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Flash Review, 11-7: Can everything old be new again?
Jones/Zane, Redux
By Philip W. Sandstrom
Copyright 2011 Philip W. Sandstrom

NEW YORK -- The immediate challenge facing this reviewer on September 25 at New York Live Arts (formerly Dance Theater Workhop), watching the current Bill T. Jones and Arnie Zane Dance Company perform seminal pieces that defined the troupe in its early years, was not looking for Zane and Jones in the dances. Because I first experienced this work as performed by the co-choreographers, I had to try to erase the memory of those poignant and particular performances by those distinctive performers and force myself to view the work anew, all the more challenging as I'd worked with Jones/Zane on a number of their projects at Dance Theater Workshop in the 1980s.

Needless to say, this was a tall task that proved nearly impossible at the beginning of the evening with "Monkey Run Road" (created in 1979, reconstructed in 2011), to music by Helen Thorington, which score included the voice of Jones. As danced by Talli Jackson and Erick Montes, the movement seemed superficial at the start. Jackson, performing the Jones role, seemed lightweight by comparison and Monte, the shorter of the two, was more technically facile in his part than the role's originator Zane but lacked Zane's peripatetic edge.

The pair began by rolling out what looked like a U-shaped office desk, without a chair, onstage, using its surface alternately as a seat and bed, with the negative space in the U giving Montes the appearance of a bartender.As the dance continued and the box became less of a focal point, the Jones and Zane comparison became less important as Jackson and Montes came into their own. But as Jones and Zane receded in my viewing brain the plainness of the choreography came to the forefront. The repetition of the limited movement vocabulary as well as the music/sound score made for a dance with too little to say so many times and too many endings. Each ending merely led into the next section, which continued the repetitive process like a Mobius strip. When the end finally did come, it arrived more like a coda. Seemingly without any choreographic introduction, the dancers opened the rolling box to reveal an internal light that illuminated Montes as he leaped into Jackson's waiting arms. Tender, perhaps, but too long in coming.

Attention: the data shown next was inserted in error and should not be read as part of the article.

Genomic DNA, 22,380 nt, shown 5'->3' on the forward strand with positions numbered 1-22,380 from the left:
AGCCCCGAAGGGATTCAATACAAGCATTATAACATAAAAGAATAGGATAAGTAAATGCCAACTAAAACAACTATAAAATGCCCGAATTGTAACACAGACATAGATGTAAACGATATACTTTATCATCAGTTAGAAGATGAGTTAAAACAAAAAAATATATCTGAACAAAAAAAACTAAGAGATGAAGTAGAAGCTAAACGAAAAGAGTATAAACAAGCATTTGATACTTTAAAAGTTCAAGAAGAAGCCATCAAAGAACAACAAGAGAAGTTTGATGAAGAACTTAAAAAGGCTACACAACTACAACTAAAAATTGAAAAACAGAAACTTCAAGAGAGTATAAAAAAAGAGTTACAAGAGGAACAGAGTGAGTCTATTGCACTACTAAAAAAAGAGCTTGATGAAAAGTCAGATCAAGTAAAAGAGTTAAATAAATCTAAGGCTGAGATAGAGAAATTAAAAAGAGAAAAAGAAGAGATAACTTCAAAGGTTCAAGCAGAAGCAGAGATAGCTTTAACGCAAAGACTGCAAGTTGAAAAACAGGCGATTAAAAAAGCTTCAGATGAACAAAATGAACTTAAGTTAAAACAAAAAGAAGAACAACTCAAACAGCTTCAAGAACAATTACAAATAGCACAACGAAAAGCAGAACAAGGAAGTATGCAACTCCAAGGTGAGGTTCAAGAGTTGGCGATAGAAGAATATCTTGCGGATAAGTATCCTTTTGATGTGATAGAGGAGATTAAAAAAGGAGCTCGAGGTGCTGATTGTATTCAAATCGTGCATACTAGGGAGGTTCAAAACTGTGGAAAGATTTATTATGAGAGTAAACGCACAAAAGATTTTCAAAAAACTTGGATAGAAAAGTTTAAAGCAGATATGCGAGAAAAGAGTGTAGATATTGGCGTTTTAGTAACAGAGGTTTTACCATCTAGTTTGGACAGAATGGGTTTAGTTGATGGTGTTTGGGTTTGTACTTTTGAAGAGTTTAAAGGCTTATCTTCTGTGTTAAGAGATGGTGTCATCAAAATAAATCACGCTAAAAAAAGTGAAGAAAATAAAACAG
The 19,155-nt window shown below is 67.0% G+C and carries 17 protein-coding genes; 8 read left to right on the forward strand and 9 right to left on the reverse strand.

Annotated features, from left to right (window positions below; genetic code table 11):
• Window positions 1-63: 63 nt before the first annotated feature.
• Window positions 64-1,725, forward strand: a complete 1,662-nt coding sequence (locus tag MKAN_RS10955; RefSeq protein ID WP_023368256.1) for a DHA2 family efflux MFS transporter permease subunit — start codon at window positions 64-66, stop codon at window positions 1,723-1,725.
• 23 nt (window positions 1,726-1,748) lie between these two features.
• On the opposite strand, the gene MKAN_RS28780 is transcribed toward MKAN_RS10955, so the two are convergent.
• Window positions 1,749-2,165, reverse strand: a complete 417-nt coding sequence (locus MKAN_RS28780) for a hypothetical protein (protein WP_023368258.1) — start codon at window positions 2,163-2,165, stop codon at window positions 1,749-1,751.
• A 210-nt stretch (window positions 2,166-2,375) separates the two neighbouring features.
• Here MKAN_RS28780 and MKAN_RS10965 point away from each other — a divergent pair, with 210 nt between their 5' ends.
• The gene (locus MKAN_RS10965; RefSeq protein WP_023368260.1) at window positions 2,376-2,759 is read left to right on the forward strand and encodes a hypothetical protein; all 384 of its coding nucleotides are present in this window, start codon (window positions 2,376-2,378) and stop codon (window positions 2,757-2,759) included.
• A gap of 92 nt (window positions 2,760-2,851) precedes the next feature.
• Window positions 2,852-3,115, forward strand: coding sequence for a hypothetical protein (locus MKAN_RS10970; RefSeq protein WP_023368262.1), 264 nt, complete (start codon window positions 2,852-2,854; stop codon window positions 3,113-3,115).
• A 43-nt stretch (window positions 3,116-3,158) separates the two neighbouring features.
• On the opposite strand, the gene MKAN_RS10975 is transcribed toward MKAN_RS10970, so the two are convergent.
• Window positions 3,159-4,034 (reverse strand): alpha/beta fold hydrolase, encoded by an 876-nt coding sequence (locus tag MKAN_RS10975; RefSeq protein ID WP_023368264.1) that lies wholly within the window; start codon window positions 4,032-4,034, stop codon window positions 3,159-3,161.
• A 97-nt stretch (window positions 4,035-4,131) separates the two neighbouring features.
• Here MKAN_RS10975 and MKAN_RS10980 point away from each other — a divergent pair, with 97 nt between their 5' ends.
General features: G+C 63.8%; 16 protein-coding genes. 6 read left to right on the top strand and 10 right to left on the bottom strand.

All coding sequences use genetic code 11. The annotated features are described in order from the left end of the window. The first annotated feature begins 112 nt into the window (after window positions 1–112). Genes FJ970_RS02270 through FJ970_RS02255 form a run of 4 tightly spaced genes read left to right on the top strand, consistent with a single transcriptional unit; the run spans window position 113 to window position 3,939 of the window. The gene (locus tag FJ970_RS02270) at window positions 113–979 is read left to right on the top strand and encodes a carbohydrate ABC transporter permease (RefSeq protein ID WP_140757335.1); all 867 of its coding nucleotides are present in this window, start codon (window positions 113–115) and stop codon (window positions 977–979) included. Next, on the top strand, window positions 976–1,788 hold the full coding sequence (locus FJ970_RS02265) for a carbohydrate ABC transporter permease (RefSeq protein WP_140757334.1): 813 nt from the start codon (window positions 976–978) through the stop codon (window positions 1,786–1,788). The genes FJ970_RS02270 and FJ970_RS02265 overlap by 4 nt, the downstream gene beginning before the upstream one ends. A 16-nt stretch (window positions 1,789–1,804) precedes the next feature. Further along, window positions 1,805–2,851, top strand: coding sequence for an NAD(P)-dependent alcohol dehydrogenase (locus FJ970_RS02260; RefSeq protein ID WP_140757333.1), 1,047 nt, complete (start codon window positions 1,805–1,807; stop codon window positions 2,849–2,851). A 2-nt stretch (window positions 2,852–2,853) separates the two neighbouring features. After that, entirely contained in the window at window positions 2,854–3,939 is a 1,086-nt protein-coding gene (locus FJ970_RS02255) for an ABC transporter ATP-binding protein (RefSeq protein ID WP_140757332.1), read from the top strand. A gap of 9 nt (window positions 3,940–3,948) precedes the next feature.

In "Continuous Replay" (1977, revised by Jones in 1991), we're treated to an upstage parade of naked dancers of all sizes and shapes nicely juxtaposed against a stark white cyclorama. One of the company's signatures has always been the inclusion of some dancers with non-traditional body types; it adds flavor and depth to the choreography and allows us to marvel at how the same movement on different bodies provides visual and in some cases interpretative interest. I attribute this body-type variety to Zane's influence due to his visual arts background, and it has become a precept that has been carried forth by Jones in all subsequent work, and now defines the company. The naked dancers slowly added clothing piece by piece and entrance by entrance. Only Montes, who played the Clock, remained naked for the entire dance as he lead the company through a routine of movement that changed facings and location but rarely form or steps. The metronomic nature of the work and the marvel of many body types are the continually fascinating element of this dance. The exuberance of the company, which formed a cast of eccentric characters defined by their costumes, and the driving force of the music by John Oswald, have kept this dance fresh and interesting.

"Valley Cottage: A Study" (1980/81, reconstructed in 2011), with a score by Helen Thorington including text spoken by Jones, remains a signature duet originated by and for Jones and Zane. Here, danced by Shayla-Vie Jenkins and Jenna Riegel, the partnering of the two women immediately removed any comparison with the originators. Jenkins and Riegel styled the dance to themselves and began to own it soon after starting. Although the text spoken by Jones threatened to return the work to its creators, these two women were able to wrestle it away and meld a special relationship, making the text a mere story without referencing the story-teller. Their right-on partnering, aggressive at times and loving at others, was clear, firm, secure and a pleasure to behold. I would be interested in revisiting this dance with either Jenkins or Riegel's voice substituted for Jones's in the score so as to personalize the dance and help it blossom as a universal work.

The evening's visual design included costumes by Liz Prince and lighting by Robert Wierzel.

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